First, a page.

He laughed, grateful for the excuse to move on. “If you need an excuse to be busy, you can help me with this display.”


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Things Fall Apart – A Books of Binding Flash Fiction

He sniffed the air. The scent of burnt bones and under it—blood. A lot of it. And the outhouse smell of violent death.

He walked the utility area carefully, reconstructing the deadly dance from a lifetime lived among its devotees. The spatters of brown flecks. The dust-free smears where a body had been dragged, struggling. A broken fingernail caught in the chain-link. The cloying smell of burning hair and garbage, and just a hint of cucumber. Acetone. At least they had destroyed the body, but it meant the attackers were not human. A human gang might have doused the body with gasoline to throw off the authorities, but they wouldn’t have brought their victim all the way out here, and it wouldn’t have been acetone. They’d brought it with them to make sure the body was gone. He sighed heavily. Perfect. He didn’t have time to pity the dead. This was just one of the sites he had been sent to check.

He opened the dumpster, holding his black sleeve over his sensitive nose, wishing the leather were doing a better job of masking the stench. The inside was charred black, the sides a little warped from the heat, but the accelerant had done its job. Nothing remained to mark this victim as different. Just a lumpy sort of ash. Shattered bone fragments and the occasional tooth. He could have his team sanitize the area, but they couldn’t remove the smell. If the authorities didn’t find the body they could smell, there would be more questions than a few teeth, they would never find a match for, would pose.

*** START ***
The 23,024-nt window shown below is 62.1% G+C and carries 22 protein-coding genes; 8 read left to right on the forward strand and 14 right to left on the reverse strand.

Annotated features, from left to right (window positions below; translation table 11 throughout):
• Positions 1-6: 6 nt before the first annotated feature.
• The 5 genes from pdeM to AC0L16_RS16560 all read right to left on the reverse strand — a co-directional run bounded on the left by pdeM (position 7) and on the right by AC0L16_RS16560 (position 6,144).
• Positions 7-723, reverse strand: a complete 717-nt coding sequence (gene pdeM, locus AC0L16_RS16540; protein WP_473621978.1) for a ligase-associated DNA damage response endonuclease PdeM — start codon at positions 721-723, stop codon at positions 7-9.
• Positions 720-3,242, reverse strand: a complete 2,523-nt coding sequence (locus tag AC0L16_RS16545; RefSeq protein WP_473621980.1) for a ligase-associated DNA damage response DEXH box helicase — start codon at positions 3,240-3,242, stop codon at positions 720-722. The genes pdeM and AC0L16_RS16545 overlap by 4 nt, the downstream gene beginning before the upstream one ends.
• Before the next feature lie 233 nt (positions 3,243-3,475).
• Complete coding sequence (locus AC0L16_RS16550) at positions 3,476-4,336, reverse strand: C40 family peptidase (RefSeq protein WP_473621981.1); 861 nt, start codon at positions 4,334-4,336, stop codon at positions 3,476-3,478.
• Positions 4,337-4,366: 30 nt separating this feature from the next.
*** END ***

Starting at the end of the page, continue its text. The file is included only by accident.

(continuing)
This city was a mess. Its preternaturals were out of control. Just short of all-out warfare between too many factions. It was getting worse, and more importantly, it was getting sloppy. That was something his masters couldn’t allow. The humans could never know who lived among them. They were a panicky breed and the only thing they liked more than killing each other was killing anything else. It would be open season on them all, and as superior as many preternaturals liked to feel with their extra strength or speed or longevity, there were billions of humans in this world. No matter his people’s advantages, they would lose any concerted war.

He heard a car approach, its tires crunching the gravel. He lowered the dumpster lid soundlessly and scaled the fence behind it, dropping to a crouch on the other side. He heard the ding of the car as the occupants left the engine running and the lights pointed in his direction. He sprinted for the tree line, trusting the dumpster to block him from view. He hurtled past the first line of trees and hauled himself, hand over hand with the ease of practice, into a tall one a few feet into the stand, coming to rest about fifteen feet up. Any higher and his weight was going to be an issue.

He watched from his temporary blind as a man and a woman crossed through the beam from their headlights. The woman wore a long dress and carried a large, floppy bag, from which she was pulling a flashlight and a few small bottles. The man beside her had his hand across his stomach, fingers under his jacket. He would bet most of his not-insubstantial resources that the jacket held a gun. The man’s eyes never stopped moving, searching outside their pool of light—muscle then, which made her the boss.

“I don’t like this. It’s too exposed out here. Let’s come back in the morning.”

“Etienne, it has to be tonight. Do you smell that? Tomorrow this place will be full of families and someone is going to notice the smell.”